Of no less significance are the endeavours of Dogri Sanstha and similar organisations to bring Dogri language and culture to the fore. On the Basant Panchami day of the year 1944, in the parikrama of Dawana da Mandar, Dinubhai Pant read his poem Utth Mereya Desa/Hun Lo Hoi Gai (Rise, My Country/It Is Already Dawn). Present on the scene were his friends Prof Ramnath Shastri, N.D. Mishra, Dharamchand Prashant, Bhagwat Prasad Sathe and a few other like-minded Dogras. It was then that the Sanstha was born. Seventy-one years on, the non-profit organisation has stood by its four-fold manifesto: to develop Dogri language, build up Dogri literature embodying all aspects of Dogra life, conduct and publish research work into the history of Dogras and most important of all, forge links among the disparate sections of Dogra community and secure for them a place of respect among other Indian communities.
There is also Duggar Manch, founded in 1976 by an accomplished poet and theatre personality Mohan Singh and his friends Pritam Katoch, Parveen Kesar and Sham Raina. Duggar Manch was purely a literary organisation to start with, but it has since branched out to theatre. Mention may also be made of Dogri Research Institute established by the renowned linguist and research scholar Dr Siddheshwar Verma, Dinu Bhai Pant’s Dogra Mandal, Bandralta Sahitya Sabha of Ramnagar and Dattu Sahitya Sabha of Paddu Billawar. Most of these organisations have now been wound up for one reason or the other, but they also have contributed their mite to the furtherance of the Dogri cause. Dr Siddheshwar Verma established in his seminal article, The Place of Dogri in the Languages of India, that Dogri is a distinct language in its own right and not a Punjabi dialect as was mistakenly believed. Today, Dogri finds a place in the VIII Schedule of the Constitution. It is an elective subject at the secondary-school level and taught at post-graduate level in the University of Jammu. Dogri is an optional subject in the Civil Services Exam. Dogra Art Gallery is a lasting testimony to the efforts of the Sanstha’s members, Sansar Chand Baru, Vidya Rattan Khajuria and others – who diligently collected, restored and displayed old paintings, sculptures and manuscripts for public viewing. Prof Lalit Magotra, former president of Dogri Sanstha, recalls how Baru, Khajuria and Prof Shastri saved priceless paintings and door panels of the Poonchh House – Raja Moti Singh’s palace – from oblivion. Salvaging the irreplaceable pieces of art from the palace, they installed them in the Dogra Art Gallery for permanent display.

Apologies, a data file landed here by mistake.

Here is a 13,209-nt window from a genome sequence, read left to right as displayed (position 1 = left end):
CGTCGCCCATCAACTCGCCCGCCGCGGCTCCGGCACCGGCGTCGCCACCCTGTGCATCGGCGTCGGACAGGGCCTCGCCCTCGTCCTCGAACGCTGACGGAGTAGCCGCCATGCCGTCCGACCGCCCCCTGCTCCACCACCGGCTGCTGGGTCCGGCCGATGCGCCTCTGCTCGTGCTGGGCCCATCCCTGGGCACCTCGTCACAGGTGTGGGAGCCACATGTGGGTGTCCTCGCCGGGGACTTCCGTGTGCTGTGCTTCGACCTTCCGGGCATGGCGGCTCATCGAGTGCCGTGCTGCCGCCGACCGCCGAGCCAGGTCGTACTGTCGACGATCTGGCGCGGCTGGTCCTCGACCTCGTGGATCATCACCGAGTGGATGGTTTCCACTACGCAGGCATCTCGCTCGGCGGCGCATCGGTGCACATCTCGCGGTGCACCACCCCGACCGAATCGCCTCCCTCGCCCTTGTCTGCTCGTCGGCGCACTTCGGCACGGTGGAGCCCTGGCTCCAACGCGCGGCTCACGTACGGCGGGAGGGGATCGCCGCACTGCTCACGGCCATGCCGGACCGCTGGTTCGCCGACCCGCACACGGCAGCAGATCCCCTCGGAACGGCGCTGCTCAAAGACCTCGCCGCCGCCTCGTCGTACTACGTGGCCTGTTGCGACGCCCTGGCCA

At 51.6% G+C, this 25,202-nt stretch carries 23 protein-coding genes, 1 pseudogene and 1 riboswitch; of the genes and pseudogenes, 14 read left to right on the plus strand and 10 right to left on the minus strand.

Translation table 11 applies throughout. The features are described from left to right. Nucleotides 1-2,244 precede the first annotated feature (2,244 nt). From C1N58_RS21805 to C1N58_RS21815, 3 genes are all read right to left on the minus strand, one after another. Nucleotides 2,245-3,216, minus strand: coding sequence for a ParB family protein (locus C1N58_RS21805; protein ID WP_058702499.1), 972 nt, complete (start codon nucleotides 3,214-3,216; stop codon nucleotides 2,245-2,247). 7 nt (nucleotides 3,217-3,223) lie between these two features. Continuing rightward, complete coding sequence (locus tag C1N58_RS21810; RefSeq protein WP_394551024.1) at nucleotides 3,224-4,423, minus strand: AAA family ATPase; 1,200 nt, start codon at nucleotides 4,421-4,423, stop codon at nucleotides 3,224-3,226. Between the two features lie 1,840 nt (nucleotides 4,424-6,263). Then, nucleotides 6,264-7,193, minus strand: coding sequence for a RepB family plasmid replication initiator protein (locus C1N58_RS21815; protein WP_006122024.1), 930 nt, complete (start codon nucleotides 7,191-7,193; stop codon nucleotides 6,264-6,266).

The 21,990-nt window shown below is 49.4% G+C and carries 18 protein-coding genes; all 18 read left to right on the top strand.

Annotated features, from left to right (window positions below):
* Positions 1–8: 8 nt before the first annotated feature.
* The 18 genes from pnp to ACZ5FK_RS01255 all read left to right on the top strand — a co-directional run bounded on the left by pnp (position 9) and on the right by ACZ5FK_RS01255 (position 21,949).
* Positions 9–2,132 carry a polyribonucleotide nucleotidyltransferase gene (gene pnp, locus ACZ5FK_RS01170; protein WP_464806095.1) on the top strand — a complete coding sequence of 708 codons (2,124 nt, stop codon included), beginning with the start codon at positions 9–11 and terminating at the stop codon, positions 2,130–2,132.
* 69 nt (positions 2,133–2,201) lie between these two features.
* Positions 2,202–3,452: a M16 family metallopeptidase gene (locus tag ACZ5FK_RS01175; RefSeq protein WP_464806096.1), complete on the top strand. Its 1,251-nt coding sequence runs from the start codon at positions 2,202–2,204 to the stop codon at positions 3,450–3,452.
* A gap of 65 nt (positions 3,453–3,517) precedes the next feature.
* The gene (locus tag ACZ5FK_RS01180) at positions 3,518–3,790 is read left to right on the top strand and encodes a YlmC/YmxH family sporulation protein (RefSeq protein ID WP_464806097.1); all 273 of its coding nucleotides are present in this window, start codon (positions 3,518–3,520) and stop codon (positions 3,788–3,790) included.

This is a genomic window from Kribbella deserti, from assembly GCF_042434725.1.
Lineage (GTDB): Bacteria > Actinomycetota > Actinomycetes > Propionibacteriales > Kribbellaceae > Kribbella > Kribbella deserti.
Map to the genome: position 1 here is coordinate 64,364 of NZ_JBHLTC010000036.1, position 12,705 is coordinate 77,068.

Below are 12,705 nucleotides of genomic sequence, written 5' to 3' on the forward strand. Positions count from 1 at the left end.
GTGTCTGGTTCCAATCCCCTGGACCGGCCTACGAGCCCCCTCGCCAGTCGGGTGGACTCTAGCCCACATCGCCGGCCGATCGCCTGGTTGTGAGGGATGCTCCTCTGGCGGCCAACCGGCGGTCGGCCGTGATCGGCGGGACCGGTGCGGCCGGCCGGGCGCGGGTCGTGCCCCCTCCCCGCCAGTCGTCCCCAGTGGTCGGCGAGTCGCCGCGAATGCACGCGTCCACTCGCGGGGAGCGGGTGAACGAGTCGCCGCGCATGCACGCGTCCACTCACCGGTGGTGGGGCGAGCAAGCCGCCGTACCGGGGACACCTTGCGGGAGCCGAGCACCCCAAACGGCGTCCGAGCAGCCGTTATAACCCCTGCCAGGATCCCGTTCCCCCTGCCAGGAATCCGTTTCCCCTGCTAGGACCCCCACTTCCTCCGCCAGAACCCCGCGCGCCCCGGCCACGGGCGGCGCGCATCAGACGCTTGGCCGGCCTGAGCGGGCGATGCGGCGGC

Prasar Bharati is on record having mooted a proposal to meet a long standing demand of Jammu’s Doordarshan Approved Drama Artistes Association (DAADA) to convert DDK Jammu on satellite mode with a 24×7 hours channel. An official letter dated 1 January, 2015, issued by Baiju Chandran, Deputy Director Programme, Dte General Doordarshan, New Delhi indicates that the proposal was submitted for the budget requirement well before the issue of the letter. Intriguingly, however, nothing appears to have happened on ground even after the lapse of a year.